To pay, or not to pay? For Arizona employers offering internships, that is the question. Since the Great Recession, the number of unpaid internships has mushroomed, presumably because employers desire to reduce costs while students still need to bolster their resumes. What for-profit employers need to know, however, is that most unpaid internships violate Federal and Arizona laws.
The Fair Labor Standards Act (FLSA) is a federal law that defines “employ” and “employee” very broadly. Interns who qualify as employees under the FLSA must be compensated pursuant to federal and state minimum wage and overtime laws. Several big companies, including Fox Searchlight and NBC Universal, have recently been hit with million-dollar class action lawsuits from former and current unpaid interns. In addition to private lawsuits, employers violating the FLSA can face stiff fines, including the payment of back taxes.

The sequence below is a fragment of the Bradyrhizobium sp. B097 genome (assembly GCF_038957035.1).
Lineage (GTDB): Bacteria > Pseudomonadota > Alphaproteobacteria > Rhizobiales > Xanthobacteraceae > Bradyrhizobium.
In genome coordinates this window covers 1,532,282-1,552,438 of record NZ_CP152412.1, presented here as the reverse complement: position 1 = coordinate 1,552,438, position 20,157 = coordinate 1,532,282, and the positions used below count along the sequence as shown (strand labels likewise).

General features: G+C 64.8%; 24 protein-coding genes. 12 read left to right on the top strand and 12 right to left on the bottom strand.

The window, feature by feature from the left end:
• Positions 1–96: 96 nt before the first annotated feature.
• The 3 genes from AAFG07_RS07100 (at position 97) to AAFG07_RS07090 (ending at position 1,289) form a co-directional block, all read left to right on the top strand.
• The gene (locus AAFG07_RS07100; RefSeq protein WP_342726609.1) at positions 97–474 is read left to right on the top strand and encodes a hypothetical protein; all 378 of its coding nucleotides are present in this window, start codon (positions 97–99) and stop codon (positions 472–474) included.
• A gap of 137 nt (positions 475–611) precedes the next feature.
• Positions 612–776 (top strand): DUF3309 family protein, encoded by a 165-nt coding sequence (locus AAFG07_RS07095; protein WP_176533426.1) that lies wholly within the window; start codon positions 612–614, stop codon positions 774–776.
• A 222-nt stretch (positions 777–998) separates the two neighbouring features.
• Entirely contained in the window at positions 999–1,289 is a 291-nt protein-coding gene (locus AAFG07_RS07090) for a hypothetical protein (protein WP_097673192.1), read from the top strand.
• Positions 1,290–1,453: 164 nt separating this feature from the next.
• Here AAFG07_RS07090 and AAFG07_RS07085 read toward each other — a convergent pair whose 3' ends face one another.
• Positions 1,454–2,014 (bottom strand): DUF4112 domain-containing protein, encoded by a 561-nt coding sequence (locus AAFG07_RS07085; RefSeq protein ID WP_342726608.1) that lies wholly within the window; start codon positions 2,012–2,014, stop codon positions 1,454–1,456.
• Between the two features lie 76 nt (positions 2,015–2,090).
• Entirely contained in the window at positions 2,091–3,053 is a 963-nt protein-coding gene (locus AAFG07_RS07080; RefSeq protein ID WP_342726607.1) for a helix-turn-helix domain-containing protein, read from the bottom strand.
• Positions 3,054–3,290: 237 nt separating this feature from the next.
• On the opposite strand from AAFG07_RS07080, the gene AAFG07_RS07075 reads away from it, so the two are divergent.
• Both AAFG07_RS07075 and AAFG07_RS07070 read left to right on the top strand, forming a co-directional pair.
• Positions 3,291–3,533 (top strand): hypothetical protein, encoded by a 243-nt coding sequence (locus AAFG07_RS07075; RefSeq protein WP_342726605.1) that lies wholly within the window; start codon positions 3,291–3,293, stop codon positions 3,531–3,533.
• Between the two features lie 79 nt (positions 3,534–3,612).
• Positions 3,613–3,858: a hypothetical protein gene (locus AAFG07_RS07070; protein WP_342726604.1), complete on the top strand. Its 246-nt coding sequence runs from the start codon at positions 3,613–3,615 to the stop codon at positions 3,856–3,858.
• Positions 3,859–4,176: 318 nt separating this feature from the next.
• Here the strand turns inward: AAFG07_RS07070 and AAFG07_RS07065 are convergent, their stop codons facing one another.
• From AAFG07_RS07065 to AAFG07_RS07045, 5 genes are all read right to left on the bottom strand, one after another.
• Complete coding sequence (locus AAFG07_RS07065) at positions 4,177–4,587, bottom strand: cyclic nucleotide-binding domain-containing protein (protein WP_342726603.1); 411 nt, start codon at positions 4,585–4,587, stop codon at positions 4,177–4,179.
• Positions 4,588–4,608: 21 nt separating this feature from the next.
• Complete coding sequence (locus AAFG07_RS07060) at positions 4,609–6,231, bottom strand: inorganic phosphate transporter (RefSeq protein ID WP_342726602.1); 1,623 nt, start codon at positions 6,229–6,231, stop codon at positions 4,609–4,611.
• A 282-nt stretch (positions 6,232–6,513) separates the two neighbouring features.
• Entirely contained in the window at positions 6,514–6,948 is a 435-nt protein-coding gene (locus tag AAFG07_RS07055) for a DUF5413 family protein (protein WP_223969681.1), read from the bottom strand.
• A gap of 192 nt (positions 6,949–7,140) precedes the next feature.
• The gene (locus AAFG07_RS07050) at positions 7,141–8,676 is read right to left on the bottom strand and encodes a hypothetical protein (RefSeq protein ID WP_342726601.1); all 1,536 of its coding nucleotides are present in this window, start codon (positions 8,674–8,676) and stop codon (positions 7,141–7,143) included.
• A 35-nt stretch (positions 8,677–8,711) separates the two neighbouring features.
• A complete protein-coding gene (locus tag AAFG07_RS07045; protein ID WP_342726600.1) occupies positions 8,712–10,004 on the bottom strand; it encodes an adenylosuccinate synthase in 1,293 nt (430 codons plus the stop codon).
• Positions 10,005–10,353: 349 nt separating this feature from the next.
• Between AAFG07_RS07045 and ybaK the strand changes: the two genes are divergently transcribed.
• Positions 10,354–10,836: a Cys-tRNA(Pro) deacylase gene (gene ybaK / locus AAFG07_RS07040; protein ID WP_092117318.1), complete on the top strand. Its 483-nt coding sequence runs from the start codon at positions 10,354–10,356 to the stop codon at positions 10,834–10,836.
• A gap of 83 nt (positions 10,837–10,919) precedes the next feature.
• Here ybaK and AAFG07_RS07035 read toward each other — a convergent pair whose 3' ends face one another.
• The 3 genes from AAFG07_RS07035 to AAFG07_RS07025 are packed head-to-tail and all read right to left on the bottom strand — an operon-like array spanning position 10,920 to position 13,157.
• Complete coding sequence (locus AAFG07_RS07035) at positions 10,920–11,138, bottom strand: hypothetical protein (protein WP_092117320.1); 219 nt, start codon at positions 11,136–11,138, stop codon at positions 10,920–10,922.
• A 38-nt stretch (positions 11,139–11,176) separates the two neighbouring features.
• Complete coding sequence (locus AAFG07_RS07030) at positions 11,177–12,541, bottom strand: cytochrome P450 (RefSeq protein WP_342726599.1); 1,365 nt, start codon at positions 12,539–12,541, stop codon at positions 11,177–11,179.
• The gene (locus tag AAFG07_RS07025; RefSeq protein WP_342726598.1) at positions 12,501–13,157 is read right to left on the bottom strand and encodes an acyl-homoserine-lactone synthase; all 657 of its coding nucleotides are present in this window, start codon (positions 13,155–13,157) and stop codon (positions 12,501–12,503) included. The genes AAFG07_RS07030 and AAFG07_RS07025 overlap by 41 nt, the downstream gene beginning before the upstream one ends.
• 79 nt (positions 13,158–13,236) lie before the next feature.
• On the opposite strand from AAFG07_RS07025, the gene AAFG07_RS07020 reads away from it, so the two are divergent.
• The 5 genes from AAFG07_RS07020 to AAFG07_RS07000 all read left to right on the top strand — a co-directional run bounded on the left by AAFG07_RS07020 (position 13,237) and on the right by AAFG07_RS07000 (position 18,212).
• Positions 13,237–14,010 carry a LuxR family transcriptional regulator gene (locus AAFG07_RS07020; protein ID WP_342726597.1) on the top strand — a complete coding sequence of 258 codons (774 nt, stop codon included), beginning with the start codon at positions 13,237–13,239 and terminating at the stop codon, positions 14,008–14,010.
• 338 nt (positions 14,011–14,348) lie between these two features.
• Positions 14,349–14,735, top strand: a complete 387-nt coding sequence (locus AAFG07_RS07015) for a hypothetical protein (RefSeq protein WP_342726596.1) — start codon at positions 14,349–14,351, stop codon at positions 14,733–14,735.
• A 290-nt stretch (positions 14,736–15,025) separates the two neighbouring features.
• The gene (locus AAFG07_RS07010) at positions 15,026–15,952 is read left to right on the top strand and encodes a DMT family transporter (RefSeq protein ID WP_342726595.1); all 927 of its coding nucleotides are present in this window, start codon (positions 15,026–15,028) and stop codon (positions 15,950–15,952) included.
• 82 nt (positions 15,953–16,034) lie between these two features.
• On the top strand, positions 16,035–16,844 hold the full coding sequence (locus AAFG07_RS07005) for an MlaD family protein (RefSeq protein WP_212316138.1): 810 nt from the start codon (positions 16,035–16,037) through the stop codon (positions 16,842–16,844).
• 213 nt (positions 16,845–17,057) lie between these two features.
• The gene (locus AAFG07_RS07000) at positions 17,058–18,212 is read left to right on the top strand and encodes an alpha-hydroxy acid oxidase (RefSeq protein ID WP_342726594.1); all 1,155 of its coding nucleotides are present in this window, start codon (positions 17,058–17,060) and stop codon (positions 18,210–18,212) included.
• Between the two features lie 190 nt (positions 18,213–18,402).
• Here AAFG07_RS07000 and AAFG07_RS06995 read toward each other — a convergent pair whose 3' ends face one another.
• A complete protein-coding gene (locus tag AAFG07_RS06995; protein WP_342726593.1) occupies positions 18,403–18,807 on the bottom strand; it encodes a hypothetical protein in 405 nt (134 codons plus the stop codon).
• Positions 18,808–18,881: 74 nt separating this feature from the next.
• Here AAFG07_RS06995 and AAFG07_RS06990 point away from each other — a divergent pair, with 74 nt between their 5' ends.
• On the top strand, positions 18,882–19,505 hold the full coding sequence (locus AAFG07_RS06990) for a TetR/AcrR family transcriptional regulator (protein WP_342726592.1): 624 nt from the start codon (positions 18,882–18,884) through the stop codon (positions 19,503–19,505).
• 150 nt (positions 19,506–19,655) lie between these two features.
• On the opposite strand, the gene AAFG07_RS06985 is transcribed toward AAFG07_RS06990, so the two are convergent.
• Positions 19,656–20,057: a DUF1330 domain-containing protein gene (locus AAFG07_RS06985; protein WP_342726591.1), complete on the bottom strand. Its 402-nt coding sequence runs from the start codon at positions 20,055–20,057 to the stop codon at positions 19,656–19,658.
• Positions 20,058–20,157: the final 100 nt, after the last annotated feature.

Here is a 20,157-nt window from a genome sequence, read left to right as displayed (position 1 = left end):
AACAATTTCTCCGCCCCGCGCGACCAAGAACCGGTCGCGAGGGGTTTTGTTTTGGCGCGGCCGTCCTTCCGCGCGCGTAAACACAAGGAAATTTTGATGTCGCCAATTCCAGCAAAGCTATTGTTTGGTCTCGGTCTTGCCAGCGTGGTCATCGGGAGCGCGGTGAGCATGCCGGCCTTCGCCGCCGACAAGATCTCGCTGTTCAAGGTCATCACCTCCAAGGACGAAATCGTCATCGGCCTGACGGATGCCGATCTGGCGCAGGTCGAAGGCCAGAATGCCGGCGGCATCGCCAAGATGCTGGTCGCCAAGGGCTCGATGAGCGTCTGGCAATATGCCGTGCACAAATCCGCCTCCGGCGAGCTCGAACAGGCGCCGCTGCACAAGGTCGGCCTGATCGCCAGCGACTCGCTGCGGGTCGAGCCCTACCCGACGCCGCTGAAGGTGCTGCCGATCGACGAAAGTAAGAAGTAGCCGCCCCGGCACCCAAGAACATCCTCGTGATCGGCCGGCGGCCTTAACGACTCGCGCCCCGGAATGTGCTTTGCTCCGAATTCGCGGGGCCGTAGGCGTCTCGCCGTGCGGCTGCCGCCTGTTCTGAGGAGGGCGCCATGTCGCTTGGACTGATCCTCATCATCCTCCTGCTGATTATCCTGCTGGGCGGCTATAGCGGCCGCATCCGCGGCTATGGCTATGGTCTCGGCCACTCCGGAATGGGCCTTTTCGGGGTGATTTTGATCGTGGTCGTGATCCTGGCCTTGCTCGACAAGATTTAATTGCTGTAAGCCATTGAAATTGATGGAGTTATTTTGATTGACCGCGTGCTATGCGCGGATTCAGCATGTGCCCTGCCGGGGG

The Department of Labor has established six criteria that must be met in order for an unpaid internship to be legal in the for-profit context:
- The internship, even though it includes actual operation of the facilities of the employer, is similar to training which would be given in an educational environment;
- The internship experience is for the benefit of the intern;
- The intern does not displace regular employees, but works under close supervision of existing staff;
- The employer that provides the training derives no immediate advantage from the activities of the intern; and on occasion its operations may actually be impeded;
- The intern is not necessarily entitled to a job at the conclusion of the internship; and
- The employer and intern understand that the intern is not entitled to wages for the time spent in the internship.
Most unpaid internships in Arizona cannot meet the above six criteria. Recognizing this, the Department of Labor is cracking down on unpaid internships in an attempt to discourage the practice.
Before offering an unpaid internship this summer, Arizona employers should seek the advice of competent legal counsel to prevent their internship program from becoming a Shakespearean tragedy.